Honduras: The same hatred, the same discrimination towards LGBTI people during the pandemic
An interview with Indyra Mendoza
The COVID-19 pandemic is advancing in Honduras. According to official data, there are 3,950 confirmed cases and 180 deaths. Cortés (San Pedro Sula) and Francisco Morazán (Tegucigalpa) are the worst hit departments, with 84% of the cases and 87% of the victims.
Honduras, under a state of emergency since March 16, has extended the quarantine until May 31, but everything indicates that the authorities may once again extend the term.
If the more than two months of lockdown have exposed and deepened the inequalities that already existed in Honduran society, the pandemic has been fertile ground for the immolation of new victims of discrimination and hatred. "Quarantine and social distancing have negatively impacted the lives of both LGBTI people and heterosexuals," said Indyra Mendoza, coordinator of the Red Lésbica Cattrachas (Cattrachas Lesbian Network).
"If a maquila worker loses her job, the blow is strong and her situation becomes critical regardless of her sexual orientation and gender identity."
While it is true that the pandemic reduced the intensity of the stigmatization and discrimination campaign against LGBTI people, Mendoza warned of new victims of that same hatred.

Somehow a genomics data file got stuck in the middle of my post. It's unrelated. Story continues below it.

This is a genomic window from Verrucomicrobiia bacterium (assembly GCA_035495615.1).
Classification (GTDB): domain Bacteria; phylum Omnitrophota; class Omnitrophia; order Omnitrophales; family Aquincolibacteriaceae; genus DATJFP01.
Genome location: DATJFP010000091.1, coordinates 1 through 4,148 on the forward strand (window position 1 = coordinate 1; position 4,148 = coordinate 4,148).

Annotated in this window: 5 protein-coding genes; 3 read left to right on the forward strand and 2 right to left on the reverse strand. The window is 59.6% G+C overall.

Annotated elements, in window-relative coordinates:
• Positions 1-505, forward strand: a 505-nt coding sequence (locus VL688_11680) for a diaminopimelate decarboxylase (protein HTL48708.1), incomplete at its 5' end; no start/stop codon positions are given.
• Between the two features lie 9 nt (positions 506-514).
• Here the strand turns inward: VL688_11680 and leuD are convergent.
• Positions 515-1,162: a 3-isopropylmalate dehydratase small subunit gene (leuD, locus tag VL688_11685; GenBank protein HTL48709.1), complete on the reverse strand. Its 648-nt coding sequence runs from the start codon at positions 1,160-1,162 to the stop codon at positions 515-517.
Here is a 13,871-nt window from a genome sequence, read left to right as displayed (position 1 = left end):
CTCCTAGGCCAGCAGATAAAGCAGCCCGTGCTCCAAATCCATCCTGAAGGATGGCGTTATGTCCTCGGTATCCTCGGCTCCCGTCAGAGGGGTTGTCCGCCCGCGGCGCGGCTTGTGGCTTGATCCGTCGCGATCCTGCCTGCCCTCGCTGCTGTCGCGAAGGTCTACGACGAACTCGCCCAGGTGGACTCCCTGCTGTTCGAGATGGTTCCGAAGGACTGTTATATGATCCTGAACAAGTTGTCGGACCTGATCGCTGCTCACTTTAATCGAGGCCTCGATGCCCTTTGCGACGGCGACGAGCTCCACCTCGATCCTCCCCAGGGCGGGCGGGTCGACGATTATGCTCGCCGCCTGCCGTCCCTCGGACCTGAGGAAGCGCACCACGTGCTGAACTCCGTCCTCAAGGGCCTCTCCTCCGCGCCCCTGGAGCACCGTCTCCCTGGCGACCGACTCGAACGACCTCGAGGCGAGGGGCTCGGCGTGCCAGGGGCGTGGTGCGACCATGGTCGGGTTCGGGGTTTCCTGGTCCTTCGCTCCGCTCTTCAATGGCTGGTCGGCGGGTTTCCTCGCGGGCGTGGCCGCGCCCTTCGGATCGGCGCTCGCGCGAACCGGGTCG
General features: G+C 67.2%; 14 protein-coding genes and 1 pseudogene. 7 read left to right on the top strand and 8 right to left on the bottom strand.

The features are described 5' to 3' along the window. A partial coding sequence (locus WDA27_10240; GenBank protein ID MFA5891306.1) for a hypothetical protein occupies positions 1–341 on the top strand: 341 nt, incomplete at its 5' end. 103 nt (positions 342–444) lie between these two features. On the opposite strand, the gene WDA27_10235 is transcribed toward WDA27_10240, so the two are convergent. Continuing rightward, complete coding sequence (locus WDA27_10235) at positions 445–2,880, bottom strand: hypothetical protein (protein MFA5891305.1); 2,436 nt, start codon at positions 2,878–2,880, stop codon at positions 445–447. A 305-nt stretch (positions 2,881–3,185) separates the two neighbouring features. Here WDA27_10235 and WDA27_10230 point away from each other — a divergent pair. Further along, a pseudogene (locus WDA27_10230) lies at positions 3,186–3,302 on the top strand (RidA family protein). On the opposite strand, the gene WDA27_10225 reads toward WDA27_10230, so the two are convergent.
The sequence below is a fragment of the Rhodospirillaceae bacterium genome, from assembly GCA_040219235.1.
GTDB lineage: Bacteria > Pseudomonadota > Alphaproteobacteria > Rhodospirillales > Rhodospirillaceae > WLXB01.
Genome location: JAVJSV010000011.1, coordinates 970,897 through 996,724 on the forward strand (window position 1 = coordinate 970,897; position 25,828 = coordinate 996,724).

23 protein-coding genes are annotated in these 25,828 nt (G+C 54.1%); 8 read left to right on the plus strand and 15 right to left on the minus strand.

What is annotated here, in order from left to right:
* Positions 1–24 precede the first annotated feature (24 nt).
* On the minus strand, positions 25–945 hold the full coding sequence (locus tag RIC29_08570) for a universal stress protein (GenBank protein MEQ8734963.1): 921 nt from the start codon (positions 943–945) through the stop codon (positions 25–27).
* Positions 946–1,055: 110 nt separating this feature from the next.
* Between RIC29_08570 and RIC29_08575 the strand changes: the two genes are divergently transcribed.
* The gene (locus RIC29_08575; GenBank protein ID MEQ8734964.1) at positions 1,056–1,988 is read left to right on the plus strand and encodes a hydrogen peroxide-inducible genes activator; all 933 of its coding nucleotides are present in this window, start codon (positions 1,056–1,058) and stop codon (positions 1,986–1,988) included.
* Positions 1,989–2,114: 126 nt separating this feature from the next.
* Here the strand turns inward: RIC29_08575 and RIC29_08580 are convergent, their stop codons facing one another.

"Religious fundamentalism, with the support of the mass media, has been sowing hatred in society. The result is that 356 LGBTI people have been killed in the past decade.
Now we see with great concern how that same hatred is being directed towards people who have contracted the coronavirus and towards health personnel," Mendoza explained.
"In Honduras a true Covid phobia has been unleashed," she summarized.
According to national media monitoring, there are already dozens of cases of bullying and harassment against sick people and their families. The same is happening with health workers.
Setback of decades
The Cattrachas coordinator said that the situation is increasingly worrying.
"We seem to have gone back several decades, to the times of HIV-related stigma. So we decided to launch an educational campaign. LGBTI people, who are confronted on a daily basis to the contempt fostered by religious fundamentalism and expanded by the media, we cannot remain passive," she said.
After the launch of the campaign on social media, some 30,000 people expressed some form of rejection of Covid phobia.
"It is positive, but we need to go much further. Most of these people reject discrimination against those affected by the coronavirus, but they have never spoken out against hatred towards LGBTI people," Mendoza continued.
"Our campaign must lead people to reflect and understand that all forms of hatred, discrimination and stigmatization are bad and can kill. This is why we need to fight back."
Please find here the original news story in Spanish.